The Danger of Comparison

The dissatisfaction that comes by comparison is the chief engine for materialism and consumerism. The computer you bought last year which was the most amazing piece of technology in the world is an embarrassment to it’s inventor next to the Macbook Air. Of course in about a year or less the Macbook Air will seem like a crude, technological piece of flint used by a primitive and uneducated Cro-Magnon geek in comparison to the techno-licious shiny thing that just came on the market. Following Jesus can, early on, feel exciting and radical … right up through the first costly sacrifice or the invitation to follow him into simplicity or even downright deprivation in the eyes of the world. Then you begin to look at friends, even other Christians, and you start to feel like a self-deprived prude, like you got a raw deal in comparison to your peers who seem to follow Jesus just fine and indulge things from which you feel called to abstain. Faithfulness and obedience to Jesus loses its “alternative lifestyle” charm pretty quickly.

Jesus could have compared himself to any earthly ruler (political or religious) and become immensely dissatisfied with how things were going for him. Caesar, Herod and the High Priest, Caiaphas, had radically different life circumstances than Jesus did. It could undermine his entire calling and destiny to compare himself with these men. “Hey Dad.” Jesus might have said, “there are some ladies around here showing interest in me, so I thought it’d be alright to, you know, get involved. I mean if Herod can take his brother’s wife, surely I can show people what a good monogamous relationship looks like, right? You know this whole itinerant business is getting lonely. Moses had a wife, right? All things are possible with you, so, if you don’t mind, there’s someone I’d like you to meet. And how about a home base? I would share it with others and all. I’m not even asking for a tenth of what Caesar has, just a little place by the sea with an upper room for guests. The disciples and I could fix it up – I am a carpenter you know. I would turn it into a training center and the first ever Christian leadership institute. And I could cut way, way down on travel time with just a few horses for me and the guys. I did create them – you remember, all things were made by me and for me. I’m not asking for any more than you’ve given the other spiritual authorities like Caiaphas and Annas.”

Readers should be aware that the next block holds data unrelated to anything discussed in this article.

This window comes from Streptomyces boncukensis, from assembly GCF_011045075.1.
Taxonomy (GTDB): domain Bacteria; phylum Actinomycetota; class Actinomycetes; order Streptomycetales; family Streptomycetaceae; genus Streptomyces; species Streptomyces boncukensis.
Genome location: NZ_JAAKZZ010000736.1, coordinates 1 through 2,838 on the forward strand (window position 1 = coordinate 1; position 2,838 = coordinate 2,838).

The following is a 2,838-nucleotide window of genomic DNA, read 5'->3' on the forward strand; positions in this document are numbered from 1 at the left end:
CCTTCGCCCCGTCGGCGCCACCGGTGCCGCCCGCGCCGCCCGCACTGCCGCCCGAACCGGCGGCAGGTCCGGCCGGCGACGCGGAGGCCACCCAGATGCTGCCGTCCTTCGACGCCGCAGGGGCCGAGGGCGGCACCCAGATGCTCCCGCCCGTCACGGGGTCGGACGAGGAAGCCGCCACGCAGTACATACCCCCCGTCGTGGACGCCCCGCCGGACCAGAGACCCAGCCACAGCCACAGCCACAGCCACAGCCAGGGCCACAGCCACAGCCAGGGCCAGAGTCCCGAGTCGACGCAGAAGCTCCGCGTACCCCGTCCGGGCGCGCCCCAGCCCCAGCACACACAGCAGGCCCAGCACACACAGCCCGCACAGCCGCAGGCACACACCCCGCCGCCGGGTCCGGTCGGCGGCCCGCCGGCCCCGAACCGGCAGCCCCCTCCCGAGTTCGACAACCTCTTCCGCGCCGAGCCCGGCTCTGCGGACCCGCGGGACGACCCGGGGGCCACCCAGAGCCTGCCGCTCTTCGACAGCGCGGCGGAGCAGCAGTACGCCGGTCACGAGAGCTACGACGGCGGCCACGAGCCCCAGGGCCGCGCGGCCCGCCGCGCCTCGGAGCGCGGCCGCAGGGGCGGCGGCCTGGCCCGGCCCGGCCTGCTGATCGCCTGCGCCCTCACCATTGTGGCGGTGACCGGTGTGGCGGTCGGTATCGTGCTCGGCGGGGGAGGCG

Comparison would have given Jesus justification for doing just about anything. But Jesus wasn’t going where Herod, Caesar or Caiaphas were going. He didn’t come to build the same kind of kingdom that they were building or to rule in the kinds of offices that they were entrusted to execute. If he compared himself with them, he could only hope to accomplish what they had accomplished. None of the other great leaders were taking on the sins of humanity.

Comparison between ministries that have a lot in common can be deadly too. John the Baptist’s disciples were highly disturbed that Jesus’ disciples were outbaptizing them. They must have read some of the “biggering” theories of ministry expansion, because Jesus was clearly siphoning people out of their ministry, devastating their annual plan numbers. Eventually John the Baptist was killed and his ministry dried up completely. Even Jesus’ disciples were concerned and threatened by someone who was not “one of them,” and was casting out demons in Jesus’ name (Mark 9:38). And though others compared Jesus to the great prophets (Matt. 6:14), it would have been unhelpful for him to do so. He had to trust the Father explicitly for his destiny, without measuring himself against prophets, kings or even angels (Heb. 1:5) in order to march headlong into a place of abandonment and crucifixion – something God had asked of no one else.

The same is true for you and me. The paths Jesus asks us to take are often not the paths he asks others to take. You can justify the avoidance of any task simply by finding the right saint and saying, “They never had to do this,” or you can do anything you want to do by looking at other noble, godly people and saying, “They got to do this.” But we are unique individuals, and he sometimes calls us to a long obedience in a unique direction.

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